Pakistan 277 for 4 (Hameed 127*, Farhat 107) beat New Zealand 228 for 6 (Marshall 62*, Jones 49) by 49 runs, and won the series 5-0
Yasir Hameed and Imran Farhat notched up commanding hundreds as Pakistan beat New Zealand by 49 runs in the final one-day international at Rawalpindi. The victory completed a 5-0 rout in the series, and struck a psychological blow to Pakistan's opponents before the upcoming tour of New Zealand.
Hamish Marshall stood out for New Zealand, scoring an fighting unbeaten 62, after his more distinguished team-mates failed to make much of a fist of the run-chase. Good technique, a keen eye, late adjustments, and good judgment of a run were the building blocks of Marshall's innings.
New Zealand required a good start - the kind the Pakistan openers have provided with astonishing consistency - if they were to have a fighting chance. However, Richard Jones and Craig Cumming found it difficult to get the ball away on the slow pitch. Not many strokes were played with authority, except for Cumming's savage hook off Shoaib Akhtar and a glorious cover-drive off Shabbir Ahmed's first delivery. Even singles were hard to find. The run-drought continued when Abdul Razzaq and Azhar Mahmood replaced the opening bowlers with their sharp medium-pace.
Cumming struggled throughout his stay, and though he showed glimpses of attacking form, the miserly bowling had him groping for runs, until an offcutter by Razzaq trapped him in front (50 for 1). Even Jones, otherwise characteristically watchful, had a zany moment in the 21st over, when he casually flicked Razzaq over midwicket for six. One run short of his half-century, though, Jones played the ball on to his pad and ran halfway down the pitch, only to hear Mathew Sinclair shout a late refusal. Farhat picked up the ball and threw down the stumps before Jones could regain his crease (106 for 2).
The mounting run rate claimed its next casualty when Sinclair (36) played a delivery to short third man and wandered down the pitch for a single. Azhar collected the ball and hurled it to Moin Khan, who did the rest (141 for 3). Chris Cairns's atrocious day at the office came to an end when he swung a delivery from Akhtar to Shoaib Malik at square leg. Jacob Oram then ran himself out, and Brendon McCullum stood no chance when Azhar struck him right in front with an inswinging yorker (179 for 6).
Amid the carnage, Marshall refused to concede ground, tackling pace with daring cuts, and Malik's spin with deft glances. An express delivery from Akhtar was lifted over the keeper's head for four with time to spare. His fine exhibition made him New Zealand's highest runscorer in this series.
The first session had also belonged to Pakistan, as Farhat and Hameed put on 197 and strode to the pavilion with enhanced reputations with a pair of centuries to their name. New Zealand will remember the first match of the series with longing: Pakistan's opening stand in that one was 2. After that, the openers put on four century stands, a telling comment on how the team has achieved big totals with regularity.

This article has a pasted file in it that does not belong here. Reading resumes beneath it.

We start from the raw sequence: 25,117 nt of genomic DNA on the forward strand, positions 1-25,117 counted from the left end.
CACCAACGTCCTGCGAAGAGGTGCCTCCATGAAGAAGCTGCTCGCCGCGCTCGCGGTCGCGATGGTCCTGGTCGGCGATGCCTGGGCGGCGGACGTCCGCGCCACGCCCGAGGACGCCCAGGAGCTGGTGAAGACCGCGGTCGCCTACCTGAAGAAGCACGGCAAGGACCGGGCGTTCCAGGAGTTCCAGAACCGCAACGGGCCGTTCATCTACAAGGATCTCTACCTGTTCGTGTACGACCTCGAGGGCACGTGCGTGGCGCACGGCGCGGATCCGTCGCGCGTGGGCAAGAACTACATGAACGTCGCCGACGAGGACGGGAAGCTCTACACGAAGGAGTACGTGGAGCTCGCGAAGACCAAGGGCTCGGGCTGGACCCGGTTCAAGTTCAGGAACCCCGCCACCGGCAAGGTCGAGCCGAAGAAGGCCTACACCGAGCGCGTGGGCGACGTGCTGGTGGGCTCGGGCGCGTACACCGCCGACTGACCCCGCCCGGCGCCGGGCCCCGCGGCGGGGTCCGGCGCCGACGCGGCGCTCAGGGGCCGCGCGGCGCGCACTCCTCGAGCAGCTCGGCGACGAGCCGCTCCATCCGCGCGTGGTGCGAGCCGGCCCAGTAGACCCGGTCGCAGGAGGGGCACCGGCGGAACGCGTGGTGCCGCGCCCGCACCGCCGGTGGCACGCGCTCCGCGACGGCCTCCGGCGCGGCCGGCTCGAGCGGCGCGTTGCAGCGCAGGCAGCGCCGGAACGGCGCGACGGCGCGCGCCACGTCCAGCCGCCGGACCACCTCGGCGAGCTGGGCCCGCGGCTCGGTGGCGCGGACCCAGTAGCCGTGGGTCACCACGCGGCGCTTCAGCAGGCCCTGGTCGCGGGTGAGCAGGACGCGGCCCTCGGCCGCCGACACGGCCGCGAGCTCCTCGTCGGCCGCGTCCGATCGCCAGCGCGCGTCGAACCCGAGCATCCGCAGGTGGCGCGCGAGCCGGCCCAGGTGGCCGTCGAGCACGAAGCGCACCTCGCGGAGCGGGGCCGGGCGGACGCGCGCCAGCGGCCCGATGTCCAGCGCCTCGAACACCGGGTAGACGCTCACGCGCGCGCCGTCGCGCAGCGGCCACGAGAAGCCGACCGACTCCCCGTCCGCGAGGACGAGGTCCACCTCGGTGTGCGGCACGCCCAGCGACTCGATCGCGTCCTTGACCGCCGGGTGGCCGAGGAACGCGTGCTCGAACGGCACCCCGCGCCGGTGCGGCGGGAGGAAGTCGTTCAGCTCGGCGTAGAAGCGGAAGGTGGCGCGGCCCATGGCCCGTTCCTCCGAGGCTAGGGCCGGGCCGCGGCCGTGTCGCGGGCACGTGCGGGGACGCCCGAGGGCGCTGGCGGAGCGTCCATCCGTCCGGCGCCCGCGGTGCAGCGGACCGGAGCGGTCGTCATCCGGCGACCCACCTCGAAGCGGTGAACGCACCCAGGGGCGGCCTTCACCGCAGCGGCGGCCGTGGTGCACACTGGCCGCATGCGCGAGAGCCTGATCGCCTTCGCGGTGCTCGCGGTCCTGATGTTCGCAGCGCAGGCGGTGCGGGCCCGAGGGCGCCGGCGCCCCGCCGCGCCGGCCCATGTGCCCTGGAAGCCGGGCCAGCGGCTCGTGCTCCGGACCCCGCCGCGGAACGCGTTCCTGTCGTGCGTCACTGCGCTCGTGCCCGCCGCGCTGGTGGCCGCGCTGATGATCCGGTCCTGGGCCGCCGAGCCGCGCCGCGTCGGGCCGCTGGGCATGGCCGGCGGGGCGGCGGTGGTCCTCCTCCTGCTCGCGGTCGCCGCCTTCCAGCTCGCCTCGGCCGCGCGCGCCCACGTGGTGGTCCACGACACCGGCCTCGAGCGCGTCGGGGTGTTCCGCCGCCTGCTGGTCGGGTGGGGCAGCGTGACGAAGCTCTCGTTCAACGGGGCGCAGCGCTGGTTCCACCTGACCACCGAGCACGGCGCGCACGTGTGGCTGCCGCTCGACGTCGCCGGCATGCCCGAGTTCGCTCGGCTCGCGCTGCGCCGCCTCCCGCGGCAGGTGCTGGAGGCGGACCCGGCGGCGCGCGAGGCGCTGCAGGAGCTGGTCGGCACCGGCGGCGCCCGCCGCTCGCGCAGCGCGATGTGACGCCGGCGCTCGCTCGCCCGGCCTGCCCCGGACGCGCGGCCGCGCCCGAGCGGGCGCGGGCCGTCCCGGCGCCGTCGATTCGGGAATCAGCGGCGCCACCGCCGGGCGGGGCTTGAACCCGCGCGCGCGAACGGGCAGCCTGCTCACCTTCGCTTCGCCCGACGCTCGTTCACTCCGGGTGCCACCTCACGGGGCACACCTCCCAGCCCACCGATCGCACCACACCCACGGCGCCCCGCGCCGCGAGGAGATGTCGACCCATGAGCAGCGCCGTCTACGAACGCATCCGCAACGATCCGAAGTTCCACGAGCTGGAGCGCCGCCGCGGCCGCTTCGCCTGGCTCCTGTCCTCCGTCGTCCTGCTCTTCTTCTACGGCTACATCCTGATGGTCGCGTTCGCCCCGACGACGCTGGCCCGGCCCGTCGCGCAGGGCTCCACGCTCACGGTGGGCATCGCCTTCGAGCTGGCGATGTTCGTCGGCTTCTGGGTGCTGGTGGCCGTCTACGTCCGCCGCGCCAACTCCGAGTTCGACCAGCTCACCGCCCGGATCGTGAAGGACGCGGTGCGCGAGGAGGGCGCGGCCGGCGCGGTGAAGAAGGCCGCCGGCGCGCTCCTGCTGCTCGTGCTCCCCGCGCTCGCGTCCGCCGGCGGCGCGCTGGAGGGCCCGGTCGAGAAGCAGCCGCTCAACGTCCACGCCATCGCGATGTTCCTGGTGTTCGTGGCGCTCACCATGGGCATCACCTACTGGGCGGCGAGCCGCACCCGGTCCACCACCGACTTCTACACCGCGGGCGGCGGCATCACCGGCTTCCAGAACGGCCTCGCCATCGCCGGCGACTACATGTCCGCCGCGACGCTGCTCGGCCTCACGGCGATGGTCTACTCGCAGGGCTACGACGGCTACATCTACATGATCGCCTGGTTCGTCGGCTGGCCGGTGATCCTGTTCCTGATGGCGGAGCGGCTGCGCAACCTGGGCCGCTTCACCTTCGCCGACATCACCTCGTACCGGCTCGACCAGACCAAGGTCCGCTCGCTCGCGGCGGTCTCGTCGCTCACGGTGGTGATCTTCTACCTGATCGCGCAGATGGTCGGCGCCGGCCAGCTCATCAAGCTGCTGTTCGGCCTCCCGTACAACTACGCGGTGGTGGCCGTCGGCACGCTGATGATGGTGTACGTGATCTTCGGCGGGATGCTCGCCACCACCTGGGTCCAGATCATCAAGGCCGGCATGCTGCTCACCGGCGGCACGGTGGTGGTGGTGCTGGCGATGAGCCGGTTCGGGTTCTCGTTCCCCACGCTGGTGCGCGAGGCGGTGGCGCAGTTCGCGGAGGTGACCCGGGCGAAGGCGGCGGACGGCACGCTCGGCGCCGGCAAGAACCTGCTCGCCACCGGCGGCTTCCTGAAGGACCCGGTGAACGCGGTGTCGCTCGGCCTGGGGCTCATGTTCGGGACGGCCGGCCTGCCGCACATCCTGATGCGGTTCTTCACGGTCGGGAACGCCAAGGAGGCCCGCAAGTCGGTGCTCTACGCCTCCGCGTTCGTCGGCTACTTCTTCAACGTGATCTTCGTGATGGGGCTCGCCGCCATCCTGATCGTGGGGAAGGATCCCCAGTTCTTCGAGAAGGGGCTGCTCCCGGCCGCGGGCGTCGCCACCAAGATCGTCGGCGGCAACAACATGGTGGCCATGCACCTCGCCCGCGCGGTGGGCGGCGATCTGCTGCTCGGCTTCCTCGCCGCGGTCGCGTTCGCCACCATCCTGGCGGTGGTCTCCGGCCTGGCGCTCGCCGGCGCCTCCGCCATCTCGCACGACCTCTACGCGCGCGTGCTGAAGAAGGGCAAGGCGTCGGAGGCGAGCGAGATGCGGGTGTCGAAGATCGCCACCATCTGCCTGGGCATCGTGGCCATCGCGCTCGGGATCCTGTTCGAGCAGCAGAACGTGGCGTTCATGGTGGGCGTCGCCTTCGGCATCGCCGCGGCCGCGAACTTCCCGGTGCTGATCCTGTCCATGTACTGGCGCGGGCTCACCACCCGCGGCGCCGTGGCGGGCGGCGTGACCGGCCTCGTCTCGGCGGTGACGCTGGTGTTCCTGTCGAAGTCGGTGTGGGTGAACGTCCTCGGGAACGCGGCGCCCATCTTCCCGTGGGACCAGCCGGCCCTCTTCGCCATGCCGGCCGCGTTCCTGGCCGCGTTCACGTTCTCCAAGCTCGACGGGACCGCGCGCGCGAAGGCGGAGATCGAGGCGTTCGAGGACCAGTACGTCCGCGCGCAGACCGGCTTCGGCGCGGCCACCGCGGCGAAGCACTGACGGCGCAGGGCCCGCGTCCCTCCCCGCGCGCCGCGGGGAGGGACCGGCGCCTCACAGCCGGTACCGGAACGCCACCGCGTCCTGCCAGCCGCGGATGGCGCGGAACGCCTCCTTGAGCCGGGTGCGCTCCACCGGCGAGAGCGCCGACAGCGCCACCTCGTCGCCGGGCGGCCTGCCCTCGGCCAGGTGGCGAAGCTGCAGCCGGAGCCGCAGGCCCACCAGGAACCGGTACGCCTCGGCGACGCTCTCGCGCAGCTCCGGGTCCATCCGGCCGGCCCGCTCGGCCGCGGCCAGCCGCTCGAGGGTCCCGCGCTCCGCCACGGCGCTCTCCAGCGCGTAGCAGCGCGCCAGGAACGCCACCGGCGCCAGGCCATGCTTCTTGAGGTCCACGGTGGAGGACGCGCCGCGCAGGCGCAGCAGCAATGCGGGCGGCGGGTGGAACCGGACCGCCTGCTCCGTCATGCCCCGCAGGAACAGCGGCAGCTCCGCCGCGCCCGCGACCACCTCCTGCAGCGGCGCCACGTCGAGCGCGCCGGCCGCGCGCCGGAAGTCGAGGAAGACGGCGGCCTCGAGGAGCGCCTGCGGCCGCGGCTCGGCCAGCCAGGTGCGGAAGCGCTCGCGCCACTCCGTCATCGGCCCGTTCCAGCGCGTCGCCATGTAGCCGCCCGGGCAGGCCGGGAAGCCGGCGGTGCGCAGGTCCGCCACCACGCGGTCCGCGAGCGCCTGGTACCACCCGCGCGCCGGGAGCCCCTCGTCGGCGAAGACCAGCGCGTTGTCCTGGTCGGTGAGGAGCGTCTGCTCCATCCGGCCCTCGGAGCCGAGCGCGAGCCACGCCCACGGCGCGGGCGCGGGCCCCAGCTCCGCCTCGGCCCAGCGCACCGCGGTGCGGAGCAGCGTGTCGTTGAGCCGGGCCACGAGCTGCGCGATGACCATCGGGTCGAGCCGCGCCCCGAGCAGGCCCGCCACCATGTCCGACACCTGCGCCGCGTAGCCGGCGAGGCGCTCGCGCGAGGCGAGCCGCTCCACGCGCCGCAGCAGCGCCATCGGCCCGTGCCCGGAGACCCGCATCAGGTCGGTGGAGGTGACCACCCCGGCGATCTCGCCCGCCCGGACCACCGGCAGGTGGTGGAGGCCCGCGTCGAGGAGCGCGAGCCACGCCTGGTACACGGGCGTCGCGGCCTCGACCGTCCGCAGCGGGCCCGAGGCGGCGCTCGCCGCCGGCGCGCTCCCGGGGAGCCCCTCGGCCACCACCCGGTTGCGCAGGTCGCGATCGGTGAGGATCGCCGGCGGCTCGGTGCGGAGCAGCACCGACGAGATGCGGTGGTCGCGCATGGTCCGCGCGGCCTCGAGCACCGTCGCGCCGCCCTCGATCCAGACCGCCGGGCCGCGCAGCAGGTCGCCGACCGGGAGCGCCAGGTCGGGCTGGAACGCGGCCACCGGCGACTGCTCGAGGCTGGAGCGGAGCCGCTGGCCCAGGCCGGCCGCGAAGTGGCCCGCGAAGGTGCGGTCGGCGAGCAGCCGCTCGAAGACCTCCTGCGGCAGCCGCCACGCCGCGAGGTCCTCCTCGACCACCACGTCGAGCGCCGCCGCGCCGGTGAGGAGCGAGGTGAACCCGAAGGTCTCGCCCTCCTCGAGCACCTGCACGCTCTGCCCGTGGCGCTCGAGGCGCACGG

Farhat rode his luck against some good-length bowling by Oram and Daryl Tuffey, edging the odd delivery past slip. But the hazards of attacking on a tricky pitch did not hold him back as he powerfully hooked and drove successive balls to the fence. The friendly medium-pace of Cairns and Paul Hitchcock served up some shortand over-pitched deliveries, which were dispatched to the boundary with panache, and even Hameed, who had played with extreme caution, cashed in on a few loose balls. The openers reached their half-centuries in contrasting fashion, with Farhat on the attack while his partner played it safe.
And there were no nerves when Farhat reached his first one-day century after three near-misses. But his quest for quick runs brought about his downfall, as a lofted shot off Canning ended in a catch in the deep (197 for 1). A mini-collapse ensued, and demonstrated the difficulty in scoring runs, before Hameed took the onus on himself to score rapidly, and reached his century in a flurry of boundaries.
Razzaq, a success in every previous knock in this series, could not help chipping a ball to long-on bringing, a meek end to his explosive series (204 for 2). Shoaib Malik misjudged a quick run to cover, and was short of his crease by a comfortable margin. It was left to Moin Khan to score 14, including an effortless six over midwicket, as Pakistan scampered 277 - rather less than looked likely when the openers were going so well.
But in the end it was more than enough, as New Zealand conceded the advantage to a reinvigorated Pakistan team that played with great style throughout this five-match series.